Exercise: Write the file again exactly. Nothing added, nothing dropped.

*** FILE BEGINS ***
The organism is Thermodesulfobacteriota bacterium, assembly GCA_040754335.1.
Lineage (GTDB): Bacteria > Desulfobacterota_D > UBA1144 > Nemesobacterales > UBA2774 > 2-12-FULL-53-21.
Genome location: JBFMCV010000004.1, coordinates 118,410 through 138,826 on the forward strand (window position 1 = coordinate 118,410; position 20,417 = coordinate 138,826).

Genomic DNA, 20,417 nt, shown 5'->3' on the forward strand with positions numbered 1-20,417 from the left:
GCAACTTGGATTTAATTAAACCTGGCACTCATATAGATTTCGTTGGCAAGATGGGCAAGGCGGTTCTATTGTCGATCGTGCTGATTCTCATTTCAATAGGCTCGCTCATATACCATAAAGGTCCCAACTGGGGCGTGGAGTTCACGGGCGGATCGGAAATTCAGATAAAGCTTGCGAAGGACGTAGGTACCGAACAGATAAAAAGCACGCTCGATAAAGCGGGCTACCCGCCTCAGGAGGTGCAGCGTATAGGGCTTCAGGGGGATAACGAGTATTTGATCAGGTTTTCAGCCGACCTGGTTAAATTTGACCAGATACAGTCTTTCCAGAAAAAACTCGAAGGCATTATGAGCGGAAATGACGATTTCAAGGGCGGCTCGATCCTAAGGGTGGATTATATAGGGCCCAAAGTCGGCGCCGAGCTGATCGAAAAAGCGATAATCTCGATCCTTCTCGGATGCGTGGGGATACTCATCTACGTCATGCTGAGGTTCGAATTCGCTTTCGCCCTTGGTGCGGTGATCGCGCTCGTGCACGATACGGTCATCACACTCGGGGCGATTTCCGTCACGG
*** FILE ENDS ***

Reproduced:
The organism is Thermodesulfobacteriota bacterium, assembly GCA_040754335.1.
Lineage (GTDB): Bacteria > Desulfobacterota_D > UBA1144 > Nemesobacterales > UBA2774 > 2-12-FULL-53-21.
Genome location: JBFMCV010000004.1, coordinates 118,410 through 138,826 on the forward strand (window position 1 = coordinate 118,410; position 20,417 = coordinate 138,826).

Genomic DNA, 20,417 nt, shown 5'->3' on the forward strand with positions numbered 1-20,417 from the left:
GCAACTTGGATTTAATTAAACCTGGCACTCATATAGATTTCGTTGGCAAGATGGGCAAGGCGGTTCTATTGTCGATCGTGCTGATTCTCATTTCAATAGGCTCGCTCATATACCATAAAGGTCCCAACTGGGGCGTGGAGTTCACGGGCGGATCGGAAATTCAGATAAAGCTTGCGAAGGACGTAGGTACCGAACAGATAAAAAGCACGCTCGATAAAGCGGGCTACCCGCCTCAGGAGGTGCAGCGTATAGGGCTTCAGGGGGATAACGAGTATTTGATCAGGTTTTCAGCCGACCTGGTTAAATTTGACCAGATACAGTCTTTCCAGAAAAAACTCGAAGGCATTATGAGCGGAAATGACGATTTCAAGGGCGGCTCGATCCTAAGGGTGGATTATATAGGGCCCAAAGTCGGCGCCGAGCTGATCGAAAAAGCGATAATCTCGATCCTTCTCGGATGCGTGGGGATACTCATCTACGTCATGCTGAGGTTCGAATTCGCTTTCGCCCTTGGTGCGGTGATCGCGCTCGTGCACGATACGGTCATCACACTCGGGGCGATTTCCGTCACGG